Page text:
And here is a summary of the script provided by the ever helpful ChatGPT with some high-level summaries. I fed it the code and said “write a blog post about this”. I took out the intro paragraph but left the rest.

The Script Overview

This script leverages the PID controller – a control loop mechanism that calculates an “error” value as the difference between a measured process variable and a desired setpoint. It attempts to minimize the error by adjusting the process control inputs.

In this script, we are implementing a fan speed control system that reacts to temperature changes dynamically. Our desired setpoint is the optimal temperature we want to maintain for both the CPU (DESIRED_CPU_TEMP) and the motherboard (DESIRED_MB_TEMP).

Exploring the Script

The Python script begins by setting up the necessary libraries and logging. The logging library is used to log useful debug information, such as the current CPU temperature and fan speed, which can help you understand what’s happening in the script.

Next, we have a section where we define some constants, such as the desired temperatures and minimum fan speed percentage. It also defines a connection to the localhost or to a remote host, depending on the hostname.

It uses ipmitool – a utility for managing and configuring devices that support the Intelligent Platform Management Interface (IPMI) to control fan speeds.

The limiter() function ensures the fan speed remains within the predefined minimum and maximum thresholds. It’s important as it prevents the fan speed from reaching potentially harmful levels.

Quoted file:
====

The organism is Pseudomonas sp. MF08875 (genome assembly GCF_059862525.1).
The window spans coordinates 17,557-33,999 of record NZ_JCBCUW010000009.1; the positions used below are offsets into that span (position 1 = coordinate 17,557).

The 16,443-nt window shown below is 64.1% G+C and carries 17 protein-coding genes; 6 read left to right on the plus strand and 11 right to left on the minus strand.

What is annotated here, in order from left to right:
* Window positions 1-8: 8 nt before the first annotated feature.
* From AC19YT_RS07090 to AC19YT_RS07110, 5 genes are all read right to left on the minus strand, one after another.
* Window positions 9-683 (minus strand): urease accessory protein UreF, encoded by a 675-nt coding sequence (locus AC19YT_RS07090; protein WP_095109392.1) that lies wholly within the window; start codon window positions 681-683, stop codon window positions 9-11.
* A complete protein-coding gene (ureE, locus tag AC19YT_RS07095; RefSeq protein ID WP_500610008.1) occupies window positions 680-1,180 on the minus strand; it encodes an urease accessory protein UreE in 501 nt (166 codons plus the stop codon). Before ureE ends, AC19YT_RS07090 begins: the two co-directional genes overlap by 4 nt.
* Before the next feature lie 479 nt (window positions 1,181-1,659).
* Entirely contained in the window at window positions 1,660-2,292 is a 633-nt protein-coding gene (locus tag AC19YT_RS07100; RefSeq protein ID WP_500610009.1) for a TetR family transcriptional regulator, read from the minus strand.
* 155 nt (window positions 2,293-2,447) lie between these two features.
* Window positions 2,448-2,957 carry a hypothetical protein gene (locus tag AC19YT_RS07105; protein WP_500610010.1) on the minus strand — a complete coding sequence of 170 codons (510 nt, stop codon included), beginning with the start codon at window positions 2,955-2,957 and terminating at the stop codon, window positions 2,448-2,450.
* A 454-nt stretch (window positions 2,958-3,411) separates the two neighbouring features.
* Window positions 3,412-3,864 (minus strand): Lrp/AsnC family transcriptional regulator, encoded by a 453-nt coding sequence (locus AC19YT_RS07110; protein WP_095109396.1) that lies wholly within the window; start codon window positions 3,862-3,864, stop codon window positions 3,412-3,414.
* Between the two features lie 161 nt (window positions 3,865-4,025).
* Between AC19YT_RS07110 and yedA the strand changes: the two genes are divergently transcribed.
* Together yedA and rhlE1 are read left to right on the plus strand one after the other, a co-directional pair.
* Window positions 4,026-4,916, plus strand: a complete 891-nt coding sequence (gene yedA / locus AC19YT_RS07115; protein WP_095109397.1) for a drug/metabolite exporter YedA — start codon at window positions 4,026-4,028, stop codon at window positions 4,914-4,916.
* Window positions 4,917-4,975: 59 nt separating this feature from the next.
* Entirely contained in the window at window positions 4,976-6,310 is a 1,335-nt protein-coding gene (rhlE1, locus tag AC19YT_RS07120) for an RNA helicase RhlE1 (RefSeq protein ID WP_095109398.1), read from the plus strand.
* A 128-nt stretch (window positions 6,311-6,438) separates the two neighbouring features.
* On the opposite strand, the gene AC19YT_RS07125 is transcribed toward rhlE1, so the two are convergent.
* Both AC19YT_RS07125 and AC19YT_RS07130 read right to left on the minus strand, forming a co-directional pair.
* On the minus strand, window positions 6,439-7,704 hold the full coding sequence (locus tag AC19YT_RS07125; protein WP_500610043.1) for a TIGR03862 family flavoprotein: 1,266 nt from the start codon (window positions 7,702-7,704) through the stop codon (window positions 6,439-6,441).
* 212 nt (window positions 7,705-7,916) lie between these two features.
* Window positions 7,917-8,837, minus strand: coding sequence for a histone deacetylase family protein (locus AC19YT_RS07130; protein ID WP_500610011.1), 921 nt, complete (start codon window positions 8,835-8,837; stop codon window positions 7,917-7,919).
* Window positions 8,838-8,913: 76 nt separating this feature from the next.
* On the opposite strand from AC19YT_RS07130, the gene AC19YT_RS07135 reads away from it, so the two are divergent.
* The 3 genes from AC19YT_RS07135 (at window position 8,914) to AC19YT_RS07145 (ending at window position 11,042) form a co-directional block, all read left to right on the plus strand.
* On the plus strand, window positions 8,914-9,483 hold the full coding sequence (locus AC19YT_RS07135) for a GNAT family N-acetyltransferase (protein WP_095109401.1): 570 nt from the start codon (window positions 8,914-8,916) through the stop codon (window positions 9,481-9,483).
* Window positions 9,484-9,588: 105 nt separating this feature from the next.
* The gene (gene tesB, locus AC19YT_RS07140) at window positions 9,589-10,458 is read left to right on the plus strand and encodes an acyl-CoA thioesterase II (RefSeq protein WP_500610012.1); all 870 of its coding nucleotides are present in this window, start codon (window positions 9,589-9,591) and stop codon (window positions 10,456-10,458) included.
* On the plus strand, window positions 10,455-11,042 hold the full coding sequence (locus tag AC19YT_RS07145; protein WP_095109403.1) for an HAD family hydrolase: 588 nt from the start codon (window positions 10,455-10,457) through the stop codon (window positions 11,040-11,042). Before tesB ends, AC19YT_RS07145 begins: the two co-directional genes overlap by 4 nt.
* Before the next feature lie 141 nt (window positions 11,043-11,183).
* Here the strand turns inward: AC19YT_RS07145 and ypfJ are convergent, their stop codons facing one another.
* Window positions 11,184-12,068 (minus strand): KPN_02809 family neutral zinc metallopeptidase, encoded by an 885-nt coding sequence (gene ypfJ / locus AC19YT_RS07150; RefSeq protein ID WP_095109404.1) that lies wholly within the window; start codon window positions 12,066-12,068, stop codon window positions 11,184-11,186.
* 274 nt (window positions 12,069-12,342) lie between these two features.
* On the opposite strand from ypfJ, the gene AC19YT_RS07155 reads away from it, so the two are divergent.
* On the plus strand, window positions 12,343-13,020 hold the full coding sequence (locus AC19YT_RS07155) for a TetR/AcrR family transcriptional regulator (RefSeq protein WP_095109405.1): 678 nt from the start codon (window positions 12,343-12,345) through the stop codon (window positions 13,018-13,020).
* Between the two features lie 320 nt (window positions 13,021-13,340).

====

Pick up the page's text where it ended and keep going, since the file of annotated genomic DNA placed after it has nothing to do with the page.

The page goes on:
The script also includes several functions to set and adjust fan speeds, as well as to construct the appropriate ipmitool command. One thing to note is that the fan speeds are set using hexadecimal values, so there are functions to convert the desired fan speed percentages to hexadecimal.

A very useful function is query_ipmitool(). This function runs the ipmitool command, gets the current sensor readings, and stores them in the current_sensor_readings dictionary for further processing.

The script utilizes two PID controllers, cpu_pid for the CPU and mb_pid for the motherboard, with specific setpoints set to desired temperatures.

The core logic is inside the infinite loop at the end of the script. The loop constantly reads temperature sensor data and adjusts the fan speeds accordingly. The loop runs once every second, so it can respond quickly to changes in CPU and motherboard temperatures.


This script demonstrates a neat way of controlling fan speed in response to CPU and motherboard temperatures. It’s an effective approach to ensure that your system runs smoothly and without overheating, while minimizing noise.